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From Daniel Fagerstrom <dani...@nada.kth.se>
Subject Re: RT: map:call as generic non-redirecting controller code
Date Thu, 28 Jun 2007 16:17:34 GMT
Ellis Pritchard skrev:
> Hi,
>
> I've often wondered why <map:call function="xxx"> has been implemented 
> so that it is an error to return without sending a redirect to a 
> pipeline.
In the original design the flowscript where intended to work as it does 
today. By mistake the above mentioned error check wasn't implemented 
from the beginning. When people saw that, there was a vote about 
introducing it: http://marc.info/?t=106849566300008&r=1&w=2 and then the 
error check was introduced: 
http://marc.info/?l=xml-cocoon-cvs&m=106858783407241&w=2.

In the meantime some people had start to used flowscripts as action an 
where quite happy about it. But they didn't succeed in convincing the 
community that it should be allowed. The end of the thread 
http://marc.info/?t=106849566300008&r=1&w=2, starting with Tim Olson's 
mail contains a discussion. While rereading it I find the arguments for 
forbidding "flowscripts as actions" quite weak.

> I presume this is a design decision dating back to the beginning of 
> Cocoon Flow.
>
> However, it looks to me that this would be something generally useful, 
> and could completely replace the use of custom Actions, and improve 
> the flow-sitemap interaction.
Agree completely. I have taught Cocoon to a number of people and most of 
them have found this limitation of flowscript use frustrating. It also 
makes the sitemap unnecessarily hard to follow in many cases.

> Examples include:
>
>     - all the normal Action things (propagating parameters, login 
> state etc.)
>     - complicated logic for determining branching in a pipeline e.g. a 
> or b or (a and b) or !(a or b) selects different rendering pipelines 
> logic.
>
> The Interpreter interface currently has a callFunction method with a 
> void return; certainly the underlying JavaScript implementation can 
> return an Object, as can any Java implementation, so there's no reason 
> why a Flow function couldn't return a Map (e.g. JS Object) which would 
> be used for parameterisation of a nested pipeline in exactly the same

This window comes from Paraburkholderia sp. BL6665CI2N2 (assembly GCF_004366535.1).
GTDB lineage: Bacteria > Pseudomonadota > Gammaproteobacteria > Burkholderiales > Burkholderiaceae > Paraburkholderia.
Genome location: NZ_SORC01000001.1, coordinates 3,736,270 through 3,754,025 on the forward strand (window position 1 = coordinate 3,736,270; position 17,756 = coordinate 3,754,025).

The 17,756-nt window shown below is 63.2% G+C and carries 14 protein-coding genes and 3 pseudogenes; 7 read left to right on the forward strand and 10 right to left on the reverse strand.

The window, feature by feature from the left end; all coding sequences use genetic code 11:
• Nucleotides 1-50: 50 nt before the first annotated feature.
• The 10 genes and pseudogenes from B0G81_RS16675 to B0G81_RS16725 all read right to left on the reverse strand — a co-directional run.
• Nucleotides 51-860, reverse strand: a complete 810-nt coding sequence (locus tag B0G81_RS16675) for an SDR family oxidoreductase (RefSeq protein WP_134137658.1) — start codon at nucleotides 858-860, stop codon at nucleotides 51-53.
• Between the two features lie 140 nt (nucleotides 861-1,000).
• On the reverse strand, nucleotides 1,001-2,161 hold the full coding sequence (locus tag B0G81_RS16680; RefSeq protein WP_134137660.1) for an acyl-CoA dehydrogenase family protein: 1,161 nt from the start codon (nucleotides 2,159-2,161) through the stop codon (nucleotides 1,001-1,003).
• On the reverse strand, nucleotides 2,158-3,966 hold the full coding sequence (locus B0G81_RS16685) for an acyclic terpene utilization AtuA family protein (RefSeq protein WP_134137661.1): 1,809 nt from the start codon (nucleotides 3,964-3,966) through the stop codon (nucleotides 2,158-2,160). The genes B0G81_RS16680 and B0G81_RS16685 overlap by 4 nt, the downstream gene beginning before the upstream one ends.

> way as Actions do. There's also no reason why the function could not 
> continue to be able to redirect, as Actions do.
>
> In the case where map:call is not being used as part of a 
> continuation, the requirement for redirection simply adds a 
> superfluous match in the pipeline, which may well not be valid in any 
> other context of invocation (e.g. it relies on flow-attributes).
>
> Personally, I also hate having to put those redirection URIs in the 
> Flow, even if passed by parameter, rather than, for example returning 
> navigation ids (cf. struts, JSF) which could then be used to allow the 
> sitemap to select the appropriate rendering pipeline. If someone 
> re-factors the sitemap, they may have no idea as to where the URI is 
> used in a FlowScript, and therefore will easily break the application. 
> It also, I think, breaks SoC by mixing logic with stuff normally 
> handled by the sitemap.
>
> For instance, in a simple non-CForms flow I may wish to distinguish 
> between the rendering pipeline taken if in an AJAX request, and the 
> rendering pipeline taken in a non-AJAX request. So I could pass two 
> URIs through to the flow as parameters and then choose between them 
> when doing a sendPage*(); however, then again, I may now wish to use 
> different rendering pipelines when using CForms: since the 
> sendFormAndWait() function doesn't return until a terminating submit 
> button is pressed, I don't have that level of control on a per-request 
> basis (e.g. my first show uses the page-level rendering pipeline which 
> is a huge aggregation, subsequent AJAX-request shows just need to 
> render the form itself, thus saving the (expensive) aggregation. Using 
> return ids instead of redirection would allow the sitemap to make that 
> rendering decision.
>
>
> Would anyone else like to share their thoughts?
I agree with your ideas and think we should implement them.

/Daniel


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